While Sioux Falls never really received an official stay-at-home order, many citizens took it upon themselves to quarantine themselves, their family, and for many, their trash.
“Yeah, I got a huge pileup in the backyard. I had to cancel my trash and recycle service to save on some money while this whole thing was going on. I’m pretty excited to start it back up and empty it back into the Big Sioux River this weekend. I think the weather is supposed to be pretty nice, so it’s going to be just like the olden days. Our family makes it a whole ordeal, kinda like a holiday. We all gather around and throw our separate trash bags in at once, so everyone gets to watch!” said one local citizen.
The Big Sioux River is home to many trash bags and recycle bins, but as some citizens stayed inside and Smithfield shuttered, the Big Sioux began to clear up.
“We’ve been seeing the Big Sioux clear up substantially since this disease has shuttered plants, farms, and citizens from polluting our lovely river. Sadly, it’s good news so it doesn’t make it to the local newspapers or news stations. They only want what’s going wrong with the world, so they get viewers, which I understand. It would just be nice to get some good news in these troubling times!” said another local citizen we spoke with.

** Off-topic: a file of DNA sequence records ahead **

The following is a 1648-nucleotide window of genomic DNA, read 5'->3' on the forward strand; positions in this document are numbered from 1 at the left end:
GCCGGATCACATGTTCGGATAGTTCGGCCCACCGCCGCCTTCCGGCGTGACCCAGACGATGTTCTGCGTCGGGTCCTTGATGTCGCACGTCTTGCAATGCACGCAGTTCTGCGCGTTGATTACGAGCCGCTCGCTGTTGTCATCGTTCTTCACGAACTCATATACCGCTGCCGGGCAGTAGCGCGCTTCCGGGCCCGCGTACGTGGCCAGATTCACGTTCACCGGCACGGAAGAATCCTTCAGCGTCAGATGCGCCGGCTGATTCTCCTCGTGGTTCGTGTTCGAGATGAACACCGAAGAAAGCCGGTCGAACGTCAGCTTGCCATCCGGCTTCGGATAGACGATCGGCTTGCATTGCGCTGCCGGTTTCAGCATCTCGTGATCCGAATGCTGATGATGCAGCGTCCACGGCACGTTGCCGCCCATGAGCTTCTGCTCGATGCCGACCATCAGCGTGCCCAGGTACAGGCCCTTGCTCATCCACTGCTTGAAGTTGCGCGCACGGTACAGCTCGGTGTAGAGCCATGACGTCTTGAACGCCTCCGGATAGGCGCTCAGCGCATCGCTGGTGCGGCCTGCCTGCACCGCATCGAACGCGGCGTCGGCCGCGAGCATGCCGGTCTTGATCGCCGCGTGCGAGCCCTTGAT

Efforts to keep the Big Sioux River clean have failed miserably over the past couple years, so some celebrated the disease keeping people home.
“I’m honestly pretty stoked this happened. Not the deaths, because that’s awful, but to see our namesake actually look like a waterfall and not a toxic foam sewer was a lovely sight. It really shows the potential our city has if we cleared up some toxic things that have transpired over the past couple of years. We’ll get there eventually! People will see just how much money the river can bring, and they’ll be coming here in droves!” said one local clean river advocate we spoke with.
Cans, bins, bags, or containers. Not the river.
The Sioux Falls Headliner
Adam K. White